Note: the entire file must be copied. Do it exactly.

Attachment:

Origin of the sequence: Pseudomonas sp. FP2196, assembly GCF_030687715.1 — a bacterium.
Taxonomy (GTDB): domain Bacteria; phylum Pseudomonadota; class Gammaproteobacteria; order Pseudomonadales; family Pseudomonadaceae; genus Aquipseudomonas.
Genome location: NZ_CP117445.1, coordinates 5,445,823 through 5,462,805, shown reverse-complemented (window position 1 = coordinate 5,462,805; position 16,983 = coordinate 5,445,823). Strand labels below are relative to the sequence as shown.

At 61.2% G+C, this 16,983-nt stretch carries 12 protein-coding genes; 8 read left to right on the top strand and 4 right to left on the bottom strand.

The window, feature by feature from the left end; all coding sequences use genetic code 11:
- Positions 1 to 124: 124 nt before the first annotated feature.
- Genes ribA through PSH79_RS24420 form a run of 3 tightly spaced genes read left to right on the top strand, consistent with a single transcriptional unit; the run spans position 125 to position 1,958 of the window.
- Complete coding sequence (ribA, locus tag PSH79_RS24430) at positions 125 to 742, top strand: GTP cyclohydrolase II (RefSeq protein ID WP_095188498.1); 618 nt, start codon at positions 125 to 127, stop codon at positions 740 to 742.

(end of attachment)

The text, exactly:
Origin of the sequence: Pseudomonas sp. FP2196, assembly GCF_030687715.1 — a bacterium.
Taxonomy (GTDB): domain Bacteria; phylum Pseudomonadota; class Gammaproteobacteria; order Pseudomonadales; family Pseudomonadaceae; genus Aquipseudomonas.
Genome location: NZ_CP117445.1, coordinates 5,445,823 through 5,462,805, shown reverse-complemented (window position 1 = coordinate 5,462,805; position 16,983 = coordinate 5,445,823). Strand labels below are relative to the sequence as shown.

At 61.2% G+C, this 16,983-nt stretch carries 12 protein-coding genes; 8 read left to right on the top strand and 4 right to left on the bottom strand.

The window, feature by feature from the left end; all coding sequences use genetic code 11:
- Positions 1 to 124: 124 nt before the first annotated feature.
- Genes ribA through PSH79_RS24420 form a run of 3 tightly spaced genes read left to right on the top strand, consistent with a single transcriptional unit; the run spans position 125 to position 1,958 of the window.
- Complete coding sequence (ribA, locus tag PSH79_RS24430) at positions 125 to 742, top strand: GTP cyclohydrolase II (RefSeq protein ID WP_095188498.1); 618 nt, start codon at positions 125 to 127, stop codon at positions 740 to 742.